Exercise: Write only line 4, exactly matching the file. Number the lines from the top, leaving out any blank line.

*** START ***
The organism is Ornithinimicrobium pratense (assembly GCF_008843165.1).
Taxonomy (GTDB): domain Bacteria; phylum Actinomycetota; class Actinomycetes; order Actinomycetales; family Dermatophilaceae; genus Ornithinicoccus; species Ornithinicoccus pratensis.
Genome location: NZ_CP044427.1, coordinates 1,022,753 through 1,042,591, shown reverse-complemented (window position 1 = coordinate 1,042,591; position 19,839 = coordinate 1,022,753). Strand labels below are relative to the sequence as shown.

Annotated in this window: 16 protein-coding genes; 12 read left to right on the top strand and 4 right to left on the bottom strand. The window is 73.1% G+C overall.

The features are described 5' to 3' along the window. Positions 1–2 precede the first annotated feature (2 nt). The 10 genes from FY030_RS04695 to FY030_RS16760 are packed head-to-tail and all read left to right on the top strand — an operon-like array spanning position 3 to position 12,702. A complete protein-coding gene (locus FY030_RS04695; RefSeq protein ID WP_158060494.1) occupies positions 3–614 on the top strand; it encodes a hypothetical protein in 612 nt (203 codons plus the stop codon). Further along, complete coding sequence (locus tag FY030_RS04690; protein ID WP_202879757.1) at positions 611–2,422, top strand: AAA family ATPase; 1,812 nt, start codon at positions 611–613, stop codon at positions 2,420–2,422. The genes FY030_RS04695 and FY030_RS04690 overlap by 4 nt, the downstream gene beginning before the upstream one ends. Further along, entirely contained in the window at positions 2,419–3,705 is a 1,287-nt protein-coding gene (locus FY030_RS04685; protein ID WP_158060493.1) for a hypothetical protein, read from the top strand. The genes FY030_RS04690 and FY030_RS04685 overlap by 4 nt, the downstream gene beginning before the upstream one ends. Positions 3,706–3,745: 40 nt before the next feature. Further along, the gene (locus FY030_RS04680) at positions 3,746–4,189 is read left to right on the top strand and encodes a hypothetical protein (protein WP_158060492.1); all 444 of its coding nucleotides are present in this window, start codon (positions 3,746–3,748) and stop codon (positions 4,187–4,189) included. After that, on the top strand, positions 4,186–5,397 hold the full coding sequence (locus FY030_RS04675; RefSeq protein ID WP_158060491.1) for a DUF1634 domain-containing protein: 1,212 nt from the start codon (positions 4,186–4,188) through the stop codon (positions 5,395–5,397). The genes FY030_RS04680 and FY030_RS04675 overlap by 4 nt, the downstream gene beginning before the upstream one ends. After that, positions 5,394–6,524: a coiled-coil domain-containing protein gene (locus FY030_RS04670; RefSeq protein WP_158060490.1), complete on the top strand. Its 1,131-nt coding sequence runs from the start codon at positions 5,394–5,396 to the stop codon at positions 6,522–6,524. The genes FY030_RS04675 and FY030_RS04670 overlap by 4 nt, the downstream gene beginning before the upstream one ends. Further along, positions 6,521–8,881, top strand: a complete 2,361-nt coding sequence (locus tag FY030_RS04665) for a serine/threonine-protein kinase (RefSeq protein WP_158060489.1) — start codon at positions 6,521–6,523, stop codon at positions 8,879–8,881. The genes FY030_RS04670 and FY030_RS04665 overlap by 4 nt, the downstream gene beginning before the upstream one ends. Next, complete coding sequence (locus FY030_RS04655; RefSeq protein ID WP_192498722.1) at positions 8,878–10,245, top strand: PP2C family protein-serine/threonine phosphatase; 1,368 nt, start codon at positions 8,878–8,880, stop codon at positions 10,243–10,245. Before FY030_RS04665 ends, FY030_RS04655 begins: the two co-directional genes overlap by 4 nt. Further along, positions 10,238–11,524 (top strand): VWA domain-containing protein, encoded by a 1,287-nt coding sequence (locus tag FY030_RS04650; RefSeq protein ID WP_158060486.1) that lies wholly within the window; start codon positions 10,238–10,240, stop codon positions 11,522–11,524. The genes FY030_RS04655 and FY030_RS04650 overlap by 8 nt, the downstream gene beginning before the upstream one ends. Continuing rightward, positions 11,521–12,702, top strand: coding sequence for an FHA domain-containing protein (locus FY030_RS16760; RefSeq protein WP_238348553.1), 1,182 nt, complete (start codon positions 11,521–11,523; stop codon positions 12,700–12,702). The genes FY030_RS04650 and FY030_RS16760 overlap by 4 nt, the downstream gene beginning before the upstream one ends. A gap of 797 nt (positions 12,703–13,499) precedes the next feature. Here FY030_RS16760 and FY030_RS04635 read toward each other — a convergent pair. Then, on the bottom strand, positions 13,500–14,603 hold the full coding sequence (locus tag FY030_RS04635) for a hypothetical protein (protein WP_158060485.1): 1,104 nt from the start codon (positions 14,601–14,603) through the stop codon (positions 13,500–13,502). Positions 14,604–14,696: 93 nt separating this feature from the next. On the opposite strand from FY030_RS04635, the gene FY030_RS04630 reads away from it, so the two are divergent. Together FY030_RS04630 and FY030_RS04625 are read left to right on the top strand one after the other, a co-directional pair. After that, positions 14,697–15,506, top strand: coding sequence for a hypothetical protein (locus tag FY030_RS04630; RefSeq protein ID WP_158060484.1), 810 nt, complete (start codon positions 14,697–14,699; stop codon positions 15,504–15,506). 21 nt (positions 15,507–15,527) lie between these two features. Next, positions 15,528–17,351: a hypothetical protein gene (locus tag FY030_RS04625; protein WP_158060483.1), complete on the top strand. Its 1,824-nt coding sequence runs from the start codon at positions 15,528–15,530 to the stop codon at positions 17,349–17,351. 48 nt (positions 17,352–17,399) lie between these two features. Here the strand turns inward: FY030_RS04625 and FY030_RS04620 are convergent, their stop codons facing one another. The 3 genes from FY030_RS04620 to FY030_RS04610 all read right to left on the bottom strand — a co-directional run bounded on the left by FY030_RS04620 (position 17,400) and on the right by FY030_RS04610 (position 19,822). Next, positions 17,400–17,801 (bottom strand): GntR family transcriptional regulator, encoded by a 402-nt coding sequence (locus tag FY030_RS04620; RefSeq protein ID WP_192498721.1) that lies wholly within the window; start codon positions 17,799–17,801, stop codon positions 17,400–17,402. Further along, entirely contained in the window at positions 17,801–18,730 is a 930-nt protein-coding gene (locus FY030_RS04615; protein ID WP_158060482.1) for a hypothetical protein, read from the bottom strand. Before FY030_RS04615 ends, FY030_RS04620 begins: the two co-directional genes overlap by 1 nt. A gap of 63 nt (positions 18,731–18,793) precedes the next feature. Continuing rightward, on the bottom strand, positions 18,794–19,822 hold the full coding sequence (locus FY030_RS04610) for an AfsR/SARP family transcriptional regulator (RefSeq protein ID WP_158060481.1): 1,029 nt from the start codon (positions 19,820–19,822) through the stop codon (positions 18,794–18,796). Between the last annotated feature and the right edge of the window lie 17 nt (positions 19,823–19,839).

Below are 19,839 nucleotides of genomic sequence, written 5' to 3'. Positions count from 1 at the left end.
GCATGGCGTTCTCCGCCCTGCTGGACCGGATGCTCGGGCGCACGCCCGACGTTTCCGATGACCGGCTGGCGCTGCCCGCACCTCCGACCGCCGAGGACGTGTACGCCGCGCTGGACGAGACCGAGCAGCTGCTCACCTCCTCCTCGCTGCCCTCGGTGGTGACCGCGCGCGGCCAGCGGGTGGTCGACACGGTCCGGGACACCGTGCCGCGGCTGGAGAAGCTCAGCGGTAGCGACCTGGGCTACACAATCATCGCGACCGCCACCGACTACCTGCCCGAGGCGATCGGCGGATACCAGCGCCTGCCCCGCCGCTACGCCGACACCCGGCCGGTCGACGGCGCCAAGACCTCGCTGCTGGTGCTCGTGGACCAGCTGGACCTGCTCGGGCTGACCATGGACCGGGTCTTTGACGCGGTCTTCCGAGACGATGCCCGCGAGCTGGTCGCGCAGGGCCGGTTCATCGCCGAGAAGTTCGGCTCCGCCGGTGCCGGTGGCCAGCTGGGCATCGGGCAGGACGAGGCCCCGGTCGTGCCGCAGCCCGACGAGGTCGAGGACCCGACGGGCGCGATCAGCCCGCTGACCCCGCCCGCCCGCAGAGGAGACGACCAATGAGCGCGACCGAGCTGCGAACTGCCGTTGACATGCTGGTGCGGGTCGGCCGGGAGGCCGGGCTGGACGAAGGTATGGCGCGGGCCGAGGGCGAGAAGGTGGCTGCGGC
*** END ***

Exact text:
Annotated in this window: 16 protein-coding genes; 12 read left to right on the top strand and 4 right to left on the bottom strand. The window is 73.1% G+C overall.